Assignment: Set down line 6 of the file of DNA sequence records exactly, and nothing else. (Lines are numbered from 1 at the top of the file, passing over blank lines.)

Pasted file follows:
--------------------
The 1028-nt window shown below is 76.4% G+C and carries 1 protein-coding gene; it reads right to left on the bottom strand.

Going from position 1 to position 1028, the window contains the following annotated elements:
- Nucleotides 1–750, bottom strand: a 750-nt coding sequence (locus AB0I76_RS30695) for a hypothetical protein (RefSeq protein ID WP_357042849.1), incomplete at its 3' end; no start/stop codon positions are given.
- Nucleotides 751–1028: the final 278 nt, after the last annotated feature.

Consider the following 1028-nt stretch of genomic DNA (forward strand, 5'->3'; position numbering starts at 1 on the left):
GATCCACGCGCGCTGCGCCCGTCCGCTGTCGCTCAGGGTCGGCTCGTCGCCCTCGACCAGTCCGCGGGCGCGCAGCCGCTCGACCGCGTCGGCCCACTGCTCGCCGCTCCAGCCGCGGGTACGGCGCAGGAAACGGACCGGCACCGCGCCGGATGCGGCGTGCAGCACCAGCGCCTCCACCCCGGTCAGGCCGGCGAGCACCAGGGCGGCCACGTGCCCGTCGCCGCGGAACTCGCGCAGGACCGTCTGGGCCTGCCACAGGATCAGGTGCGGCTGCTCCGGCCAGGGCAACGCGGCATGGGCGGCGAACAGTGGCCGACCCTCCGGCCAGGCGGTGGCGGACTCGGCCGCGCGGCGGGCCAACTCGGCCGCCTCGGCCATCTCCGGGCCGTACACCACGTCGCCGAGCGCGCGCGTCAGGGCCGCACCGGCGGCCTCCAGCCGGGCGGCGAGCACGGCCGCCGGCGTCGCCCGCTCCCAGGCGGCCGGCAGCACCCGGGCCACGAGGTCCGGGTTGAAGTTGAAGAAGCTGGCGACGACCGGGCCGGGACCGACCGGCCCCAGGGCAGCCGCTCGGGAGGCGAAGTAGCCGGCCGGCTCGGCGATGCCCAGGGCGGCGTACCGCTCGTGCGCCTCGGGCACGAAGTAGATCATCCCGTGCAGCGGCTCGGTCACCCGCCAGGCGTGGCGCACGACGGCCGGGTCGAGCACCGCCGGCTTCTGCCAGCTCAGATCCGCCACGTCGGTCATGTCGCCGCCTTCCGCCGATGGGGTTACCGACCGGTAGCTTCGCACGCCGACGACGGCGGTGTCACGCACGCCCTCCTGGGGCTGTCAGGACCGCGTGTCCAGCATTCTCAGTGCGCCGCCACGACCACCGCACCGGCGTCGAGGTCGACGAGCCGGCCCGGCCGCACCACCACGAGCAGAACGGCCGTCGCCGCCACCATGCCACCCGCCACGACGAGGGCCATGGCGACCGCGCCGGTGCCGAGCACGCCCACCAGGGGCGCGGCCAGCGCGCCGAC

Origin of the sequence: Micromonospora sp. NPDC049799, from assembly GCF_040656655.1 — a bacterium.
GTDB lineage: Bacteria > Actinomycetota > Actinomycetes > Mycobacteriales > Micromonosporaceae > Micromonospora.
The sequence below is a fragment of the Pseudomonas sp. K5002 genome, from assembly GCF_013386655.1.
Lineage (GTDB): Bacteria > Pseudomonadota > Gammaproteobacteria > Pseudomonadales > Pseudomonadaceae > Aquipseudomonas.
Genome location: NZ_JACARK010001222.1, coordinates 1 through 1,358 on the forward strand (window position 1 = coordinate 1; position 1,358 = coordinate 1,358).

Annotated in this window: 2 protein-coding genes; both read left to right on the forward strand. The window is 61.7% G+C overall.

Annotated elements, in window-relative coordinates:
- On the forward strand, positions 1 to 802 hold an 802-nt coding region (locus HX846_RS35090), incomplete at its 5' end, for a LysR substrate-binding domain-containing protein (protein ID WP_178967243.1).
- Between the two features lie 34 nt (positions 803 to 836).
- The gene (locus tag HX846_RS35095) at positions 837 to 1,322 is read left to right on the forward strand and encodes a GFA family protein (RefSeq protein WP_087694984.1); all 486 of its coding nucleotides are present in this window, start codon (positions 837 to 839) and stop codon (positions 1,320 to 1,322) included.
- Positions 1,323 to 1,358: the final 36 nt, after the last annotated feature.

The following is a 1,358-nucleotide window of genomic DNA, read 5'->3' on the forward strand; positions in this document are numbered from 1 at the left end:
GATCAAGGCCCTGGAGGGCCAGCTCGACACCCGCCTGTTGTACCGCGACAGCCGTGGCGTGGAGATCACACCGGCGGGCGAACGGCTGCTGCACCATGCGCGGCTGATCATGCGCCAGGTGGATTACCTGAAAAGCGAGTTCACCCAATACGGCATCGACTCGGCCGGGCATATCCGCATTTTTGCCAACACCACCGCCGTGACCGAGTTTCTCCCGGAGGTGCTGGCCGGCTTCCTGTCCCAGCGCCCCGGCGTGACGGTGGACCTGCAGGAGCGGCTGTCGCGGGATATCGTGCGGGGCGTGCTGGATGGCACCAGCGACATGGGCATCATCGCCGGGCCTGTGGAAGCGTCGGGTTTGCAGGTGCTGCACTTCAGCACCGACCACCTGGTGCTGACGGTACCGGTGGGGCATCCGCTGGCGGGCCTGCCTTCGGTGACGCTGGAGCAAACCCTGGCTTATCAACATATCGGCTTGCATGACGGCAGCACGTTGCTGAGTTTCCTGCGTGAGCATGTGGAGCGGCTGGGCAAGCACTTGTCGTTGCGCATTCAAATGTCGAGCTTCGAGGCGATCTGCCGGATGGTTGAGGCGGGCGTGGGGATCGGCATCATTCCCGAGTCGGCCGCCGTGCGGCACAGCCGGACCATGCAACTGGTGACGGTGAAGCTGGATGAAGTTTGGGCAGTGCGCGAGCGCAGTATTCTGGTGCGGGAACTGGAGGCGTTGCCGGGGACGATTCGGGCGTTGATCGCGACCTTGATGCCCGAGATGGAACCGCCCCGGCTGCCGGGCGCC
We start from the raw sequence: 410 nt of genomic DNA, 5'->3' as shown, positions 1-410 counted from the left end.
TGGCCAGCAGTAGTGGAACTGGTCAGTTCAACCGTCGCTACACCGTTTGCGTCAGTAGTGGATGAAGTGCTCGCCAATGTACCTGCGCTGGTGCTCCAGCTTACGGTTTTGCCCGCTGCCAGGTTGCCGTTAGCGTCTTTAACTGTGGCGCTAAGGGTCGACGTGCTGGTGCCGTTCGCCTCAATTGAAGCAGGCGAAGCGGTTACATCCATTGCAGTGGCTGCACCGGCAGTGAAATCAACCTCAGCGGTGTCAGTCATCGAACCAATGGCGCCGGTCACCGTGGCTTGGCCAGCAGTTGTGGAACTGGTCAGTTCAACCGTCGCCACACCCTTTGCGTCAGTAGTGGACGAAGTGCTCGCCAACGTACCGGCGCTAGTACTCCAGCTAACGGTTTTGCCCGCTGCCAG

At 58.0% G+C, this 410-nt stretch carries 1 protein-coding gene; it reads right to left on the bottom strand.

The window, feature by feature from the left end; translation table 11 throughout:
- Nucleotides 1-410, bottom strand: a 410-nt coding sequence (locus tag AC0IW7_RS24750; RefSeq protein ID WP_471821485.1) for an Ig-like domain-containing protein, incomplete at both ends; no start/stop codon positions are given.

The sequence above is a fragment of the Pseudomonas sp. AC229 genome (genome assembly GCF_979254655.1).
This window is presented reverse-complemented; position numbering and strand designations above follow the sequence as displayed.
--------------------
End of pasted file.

GATCCACGCGCGCTGCGCCCGTCCGCTGTCGCTCAGGGTCGGCTCGTCGCCCTCGACCAGTCCGCGGGCGCGCAGCCGCTCGACCGCGTCGGCCCACTGCTCGCCGCTCCAGCCGCGGGTACGGCGCAGGAAACGGACCGGCACCGCGCCGGATGCGGCGTGCAGCACCAGCGCCTCCACCCCGGTCAGGCCGGCGAGCACCAGGGCGGCCACGTGCCCGTCGCCGCGGAACTCGCGCAGGACCGTCTGGGCCTGCCACAGGATCAGGTGCGGCTGCTCCGGCCAGGGCAACGCGGCATGGGCGGCGAACAGTGGCCGACCCTCCGGCCAGGCGGTGGCGGACTCGGCCGCGCGGCGGGCCAACTCGGCCGCCTCGGCCATCTCCGGGCCGTACACCACGTCGCCGAGCGCGCGCGTCAGGGCCGCACCGGCGGCCTCCAGCCGGGCGGCGAGCACGGCCGCCGGCGTCGCCCGCTCCCAGGCGGCCGGCAGCACCCGGGCCACGAGGTCCGGGTTGAAGTTGAAGAAGCTGGCGACGACCGGGCCGGGACCGACCGGCCCCAGGGCAGCCGCTCGGGAGGCGAAGTAGCCGGCCGGCTCGGCGATGCCCAGGGCGGCGTACCGCTCGTGCGCCTCGGGCACGAAGTAGATCATCCCGTGCAGCGGCTCGGTCACCCGCCAGGCGTGGCGCACGACGGCCGGGTCGAGCACCGCCGGCTTCTGCCAGCTCAGATCCGCCACGTCGGTCATGTCGCCGCCTTCCGCCGATGGGGTTACCGACCGGTAGCTTCGCACGCCGACGACGGCGGTGTCACGCACGCCCTCCTGGGGCTGTCAGGACCGCGTGTCCAGCATTCTCAGTGCGCCGCCACGACCACCGCACCGGCGTCGAGGTCGACGAGCCGGCCCGGCCGCACCACCACGAGCAGAACGGCCGTCGCCGCCACCATGCCACCCGCCACGACGAGGGCCATGGCGACCGCGCCGGTGCCGAGCACGCCCACCAGGGGCGCGGCCAGCGCGCCGAC